Like the Transformers, TMNT make up a big part of my childhood. Action figures? Check. Video games? You bet. Pajamas? Like a boss. To sum it up nicely, I have more invested in something like this than any book-to-movie adaptation.

And while trailers can often be deceiving of what the final product will look like, they can easily leave a bad first impression as was the case today.

The re-imagined look

After a short trailer narration by actor William Fichtner about how their “great city is being destroyed” by crime, and how heroes “are not born – they’re created,” we’re treated to relatively short glimpses of the turtles themselves.

They’re noticeably taller than previous incarnations and much more “mutant” if that even makes sense. They look pretty similar to the image posted above. For those familiar with the 1980’s cartoon and the original live-action movies, it’s certainly a new look for the turtles. I suppose Bay was hoping to make the heroes in a half shell look “bad ass” for a modern audience, but he forgot the main ingredient that made such ridiculous characters popular in the first place: charm.

Say what you will about the original cartoon and movies,  there was just something charming about the original look that doesn’t seem to transition well in this new film. Perhaps this had to do in part because the original turtles struck a pretty good balance between a turtle and a humanoid, whereas this new re-imagining (grasping for realism?) tries to imagine what a real mutant turtle would look like.

The original look from “Teenage Mutant Ninja Turtles II: The Secret of the Ooze.”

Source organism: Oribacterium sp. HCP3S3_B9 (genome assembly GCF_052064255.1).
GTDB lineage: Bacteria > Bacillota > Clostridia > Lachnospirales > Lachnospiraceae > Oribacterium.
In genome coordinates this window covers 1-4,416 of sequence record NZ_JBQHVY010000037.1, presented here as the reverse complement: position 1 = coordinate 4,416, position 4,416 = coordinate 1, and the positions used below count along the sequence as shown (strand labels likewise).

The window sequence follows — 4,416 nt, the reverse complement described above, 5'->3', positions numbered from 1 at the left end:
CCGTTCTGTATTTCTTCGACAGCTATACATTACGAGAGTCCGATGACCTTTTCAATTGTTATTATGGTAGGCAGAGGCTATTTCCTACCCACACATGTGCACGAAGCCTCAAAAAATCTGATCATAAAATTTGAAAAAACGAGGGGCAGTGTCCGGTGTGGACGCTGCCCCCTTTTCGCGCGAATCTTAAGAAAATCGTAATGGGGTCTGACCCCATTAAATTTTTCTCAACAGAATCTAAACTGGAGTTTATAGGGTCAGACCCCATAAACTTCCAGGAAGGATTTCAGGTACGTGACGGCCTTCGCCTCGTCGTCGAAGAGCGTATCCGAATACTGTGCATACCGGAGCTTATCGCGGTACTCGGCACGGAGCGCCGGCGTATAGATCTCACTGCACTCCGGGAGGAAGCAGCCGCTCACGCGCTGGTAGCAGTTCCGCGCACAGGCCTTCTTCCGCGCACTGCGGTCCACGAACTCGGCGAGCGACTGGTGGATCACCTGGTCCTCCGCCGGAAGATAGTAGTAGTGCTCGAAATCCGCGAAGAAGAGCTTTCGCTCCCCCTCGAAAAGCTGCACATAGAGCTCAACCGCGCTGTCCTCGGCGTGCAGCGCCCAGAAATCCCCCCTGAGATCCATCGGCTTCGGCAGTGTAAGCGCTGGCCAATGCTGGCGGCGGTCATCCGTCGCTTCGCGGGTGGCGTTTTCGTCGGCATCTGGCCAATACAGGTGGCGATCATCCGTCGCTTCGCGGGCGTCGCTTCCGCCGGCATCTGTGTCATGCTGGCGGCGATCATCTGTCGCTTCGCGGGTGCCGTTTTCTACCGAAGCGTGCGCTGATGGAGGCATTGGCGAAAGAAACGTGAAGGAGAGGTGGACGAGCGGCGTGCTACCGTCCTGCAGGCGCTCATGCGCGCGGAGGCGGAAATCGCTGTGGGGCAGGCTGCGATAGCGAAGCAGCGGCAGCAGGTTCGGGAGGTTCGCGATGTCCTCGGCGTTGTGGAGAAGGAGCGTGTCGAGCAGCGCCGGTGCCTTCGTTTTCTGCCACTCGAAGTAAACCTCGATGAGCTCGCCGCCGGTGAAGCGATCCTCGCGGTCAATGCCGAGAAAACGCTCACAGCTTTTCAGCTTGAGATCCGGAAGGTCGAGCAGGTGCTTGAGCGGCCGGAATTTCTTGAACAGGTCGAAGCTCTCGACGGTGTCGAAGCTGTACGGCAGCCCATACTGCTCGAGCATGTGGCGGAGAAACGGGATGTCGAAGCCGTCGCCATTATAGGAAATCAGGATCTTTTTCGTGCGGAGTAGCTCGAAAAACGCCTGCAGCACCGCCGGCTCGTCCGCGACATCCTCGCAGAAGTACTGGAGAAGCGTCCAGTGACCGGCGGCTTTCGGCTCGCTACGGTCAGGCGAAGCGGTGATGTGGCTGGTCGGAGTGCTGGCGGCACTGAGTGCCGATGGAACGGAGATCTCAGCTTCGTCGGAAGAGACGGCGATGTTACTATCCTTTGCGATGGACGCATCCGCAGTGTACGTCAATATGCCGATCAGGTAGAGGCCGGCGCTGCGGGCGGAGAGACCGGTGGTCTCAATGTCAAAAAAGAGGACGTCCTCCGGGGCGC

We only get a good look at two of the turtles (Leonardo and Michelangelo respectively) in this trailer, but I can’t imagine Donatello and Raphael looking much different.

Granted, my irrational bias is probably changing my opinion of the new look and it could grow on me, but this doesn’t affect my real concern.

The re-imagined feel

Bay is usually an easy target for critics and the public alike when it comes to making fun of a director/producer. After all, he is the king of large explosions, occasional racist clichés and the absurd over-sexualization of women (I suspect this man is overcompensating for something).

However, I’ll freely admit that I enjoy “Armageddon” as well as the first “Transformers” with all of their absurdities. I don’t think they’re great movies by any means, but I love them anyway.

Unfortunately, the heart of TMNT doesn’t involves large explosions, racist jokes or excessive cleavage from Megan Fox ($100 says he includes all three in this movie); rather it’s turtles eating pizza, fighting ninjas with a vigilante whose weapon of choice is a hockey stick, speaking surfer lingo (Cowabunga dudes!) and showing off some half decent martial arts.

Instead I’m watching turtles ski down a mountain and pulverizing military Humvees with their shells and fighting Seal Team Six instead of ninjas. Is it any wonder then that this re-imagining of the characters and story would upset me so?

What made the successful concoction work in the past is the simple fact that TMNT knew exactly what it was and therefore never took itself too seriously, something Bay and director Jonathan Liebesmen seem to have ignored.

As always, I could be horribly wrong about the final version of the movie. The trailer only lasted a minute and half, so we didn’t see a whole lot. I suppose we’ll revisit the subject later this summer after I inevitably see it in theaters. In the meantime, please enjoy with me Vanilla Ice’s hit single “Ninja Rap” from “Teenage Mutant Ninja Turtles II: The Secret of the Ooze.”

Michael Bay + Teenage Mutant Ninja Turtles = ruined childhood